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ChristophColombo sarahmoore's article
Jun 4, 2020 at 8:08
2 days
Tech Briefing: Tools, Green Initiatives, Inexpensive Bikes & More - June 2020
It's funny that we now consider a 420% gear range "limited" - wasn't much more than 5 years ago that a 10-42 1x drivetrain (aka 420% gear range) was the gold standard. Regardless, that's plenty for most ebike applications. Would make a phenomenal commuter bike drivetrain.
ChristophColombo CaneCreekCyclingComponents's article
May 22, 2020 at 6:58
May 22, 2020
Cane Creek Announces New Hellbender 70 Bottom Bracket & T47 Hellbender Neo Bottom Bracket
@JasonALap: It's noticeable in the stand when you try to spin the cranks freely (they only go about 1-2 revolutions with no chain attached, but I haven't noticed it when pedaling. They're very smooth.
ChristophColombo CaneCreekCyclingComponents's article
May 22, 2020 at 6:56
May 22, 2020
Cane Creek Announces New Hellbender 70 Bottom Bracket & T47 Hellbender Neo Bottom Bracket
The CK BBs are $150-$180. Personally, I bought a Hellbender Neo BB because it was $30 less than the equivalent King BB and because I was curious about the bearings.
ChristophColombo dan-roberts's article
May 7, 2020 at 9:18
May 7, 2020
First Look: Shimano's New Deore 12-Speed Group & Other 2021 Updates
I was kind of hoping for it to be the other way around - that there would be Microspline options for the 10 and 11 speed drivetrains. That really gets more Microspline wheels out there, and has the added benefit of making upgrades easier for people buying lower-end bikes.
ChristophColombo mattwragg's article
May 6, 2020 at 7:58
May 6, 2020
Interview: Formula's Suspension Engineer, Luca Rossi
I had a set of used RX brakes about 6-7 years ago that had a bunch of issues. Shot the US branch of Formula an email and they sent me a package of parts for free. The brakes were still junk even after rebuilding them, but the support was great. They've got more presence in the US now, so I'd hope that the support is the same, if not better now. I had a set of Curas on my last bike, and they were great brakes. Not the best for small hands, but that's the only complaint I had.
ChristophColombo mikelevy's article
Apr 20, 2020 at 8:17
Apr 20, 2020
Field Trip: Is Buying a Used Mountain Bike Worth It?
To be fair, they do need to make a profit - if they're buying your stuff to resell it, of course they're going to offer you significantly less than what they want to sell it for. That's no excuse for selling blown forks or hubs with seized bearings though.
ChristophColombo brianpark's article
Apr 14, 2020 at 13:08
Apr 14, 2020
Newmen's Uplifting Evolution SL Cockpit - Pond Beaver 2020
@juansevo: The previously-mentioned Salsa bars are available in 800mm, and the SQLab ones are 780mm. Both have alloy versions as well if you don't want to spend carbon dollars.
ChristophColombo mikekazimer's article
Apr 9, 2020 at 7:40
Apr 9, 2020
First Look: Enve's $1,600 AM30 Wheels - Pond Beaver 2020
Most carbon rims aren't all that light, but they can be. And more importantly, they can be both light AND stiff. If you look at the lightest aluminum rims out there (i.e. Stans Race Gold 29 - 320g), they have low weight limits (170 lbs), they're skinny (21mm internal), and they have a reputation for having the ride quality of a wet noodle. Compare that to a Nox Skyline, which is 25g heavier, but has a 220 lb weight limit, is 23mm internal, and is a much stiffer rim. Most people could ride that as a daily wheelset, where with the Race Golds, you'd want to save them for race day only. On the DH/enduro side of things, you get a much stiffer rim at the same weight. Some people like that, others don't. The other major benefit of carbon is its ability to be engineered and shaped. With aluminum, you're starting from a block of raw material with consistent properties, and you're limited to shapes that can be extruded - anything more complex would be cost-prohibitive (CNC). With carbon, you're building the rim piece by piece and have full control over the various materials that go into it. This means you can engineer compliance in one direction and stiffness in another. And because you're building it piece by piece, you can make the rim whatever shape you want, whether for aerodynamics, strength, or simple aesthetics.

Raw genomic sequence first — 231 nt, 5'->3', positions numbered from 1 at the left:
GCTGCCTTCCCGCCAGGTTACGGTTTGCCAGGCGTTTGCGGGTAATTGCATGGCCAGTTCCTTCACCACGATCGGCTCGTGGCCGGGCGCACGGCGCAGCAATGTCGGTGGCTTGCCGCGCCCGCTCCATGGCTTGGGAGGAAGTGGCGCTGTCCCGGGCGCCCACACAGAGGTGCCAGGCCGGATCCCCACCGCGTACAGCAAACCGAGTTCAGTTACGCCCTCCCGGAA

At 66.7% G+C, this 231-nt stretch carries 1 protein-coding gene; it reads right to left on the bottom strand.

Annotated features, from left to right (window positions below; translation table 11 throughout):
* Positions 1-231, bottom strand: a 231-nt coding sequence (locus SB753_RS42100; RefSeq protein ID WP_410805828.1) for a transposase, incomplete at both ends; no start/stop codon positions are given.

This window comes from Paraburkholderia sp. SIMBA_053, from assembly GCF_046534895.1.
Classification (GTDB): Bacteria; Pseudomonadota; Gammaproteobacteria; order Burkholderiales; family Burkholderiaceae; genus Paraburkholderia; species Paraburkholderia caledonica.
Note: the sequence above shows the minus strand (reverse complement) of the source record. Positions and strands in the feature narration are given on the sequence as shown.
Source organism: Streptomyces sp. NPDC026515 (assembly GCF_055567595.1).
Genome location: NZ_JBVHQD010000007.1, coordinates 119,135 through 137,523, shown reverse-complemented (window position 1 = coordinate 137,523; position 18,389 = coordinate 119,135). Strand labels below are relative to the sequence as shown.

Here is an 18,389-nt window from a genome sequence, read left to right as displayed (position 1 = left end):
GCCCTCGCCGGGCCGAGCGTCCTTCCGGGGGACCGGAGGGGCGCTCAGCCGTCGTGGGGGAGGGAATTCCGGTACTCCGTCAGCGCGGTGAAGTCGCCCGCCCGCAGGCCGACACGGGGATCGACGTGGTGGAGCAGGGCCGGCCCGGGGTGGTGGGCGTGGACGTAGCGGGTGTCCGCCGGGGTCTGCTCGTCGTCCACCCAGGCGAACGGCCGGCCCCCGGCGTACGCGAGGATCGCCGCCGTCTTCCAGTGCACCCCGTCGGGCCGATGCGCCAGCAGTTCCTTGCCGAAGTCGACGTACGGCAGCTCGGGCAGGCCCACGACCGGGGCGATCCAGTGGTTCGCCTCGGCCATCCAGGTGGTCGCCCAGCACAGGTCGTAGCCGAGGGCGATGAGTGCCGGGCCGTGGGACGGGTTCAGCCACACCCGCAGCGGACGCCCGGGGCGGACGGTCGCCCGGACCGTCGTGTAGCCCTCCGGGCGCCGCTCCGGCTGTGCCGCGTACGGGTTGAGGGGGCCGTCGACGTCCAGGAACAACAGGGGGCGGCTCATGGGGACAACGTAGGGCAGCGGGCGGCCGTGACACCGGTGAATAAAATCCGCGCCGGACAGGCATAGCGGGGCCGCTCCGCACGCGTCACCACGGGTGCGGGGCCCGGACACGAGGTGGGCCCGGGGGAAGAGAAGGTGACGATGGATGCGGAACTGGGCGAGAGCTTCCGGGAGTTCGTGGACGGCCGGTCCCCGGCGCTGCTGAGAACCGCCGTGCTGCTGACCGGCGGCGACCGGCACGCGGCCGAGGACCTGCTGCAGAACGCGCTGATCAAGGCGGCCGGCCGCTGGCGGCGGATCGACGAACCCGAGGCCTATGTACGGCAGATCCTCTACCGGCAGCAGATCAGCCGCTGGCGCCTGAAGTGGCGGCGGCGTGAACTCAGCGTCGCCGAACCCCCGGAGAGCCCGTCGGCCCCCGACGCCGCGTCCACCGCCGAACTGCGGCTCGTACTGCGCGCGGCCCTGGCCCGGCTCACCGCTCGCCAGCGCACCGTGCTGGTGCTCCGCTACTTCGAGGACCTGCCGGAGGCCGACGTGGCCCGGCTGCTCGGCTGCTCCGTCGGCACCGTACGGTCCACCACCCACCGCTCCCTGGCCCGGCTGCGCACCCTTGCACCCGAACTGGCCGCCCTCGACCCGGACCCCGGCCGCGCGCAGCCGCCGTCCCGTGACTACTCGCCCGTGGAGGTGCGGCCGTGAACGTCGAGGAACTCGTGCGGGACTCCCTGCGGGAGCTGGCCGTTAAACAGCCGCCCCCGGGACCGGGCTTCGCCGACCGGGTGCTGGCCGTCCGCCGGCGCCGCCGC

ChristophColombo mikelevy's article
Mar 31, 2020 at 6:27
Mar 31, 2020
Field Trip: Calibre's $1,400 Bossnut - The Boss of Low Cost
@fracasnoxteam: The Stance they reviewed is a 29 too though - it's got the same 120/130 travel as the 27.5 version. The 27.5 Trance is absolutely a bigger bike than the 27.5 Stance at 140/150 vs 120/130, but the same is not true of the 29er Trance.
ChristophColombo mikelevy's article
Mar 30, 2020 at 12:20
Mar 30, 2020
Field Trip: Calibre's $1,400 Bossnut - The Boss of Low Cost
@fracasnoxteam: Not sure what you mean by the Trance being a "big bike" compared to the Stance. They have the same travel (Stance is 120/130, Trance 29 is 115/130), and the geometry isn't that different. The Trance is a degree slacker, has a 12mm longer reach (but with a 10mm shorter stem, at least in the small/medium) and has about 20mm more wheelbase. Obviously it's larger, but I wouldn't say that the difference is big enough to put it into a different category.
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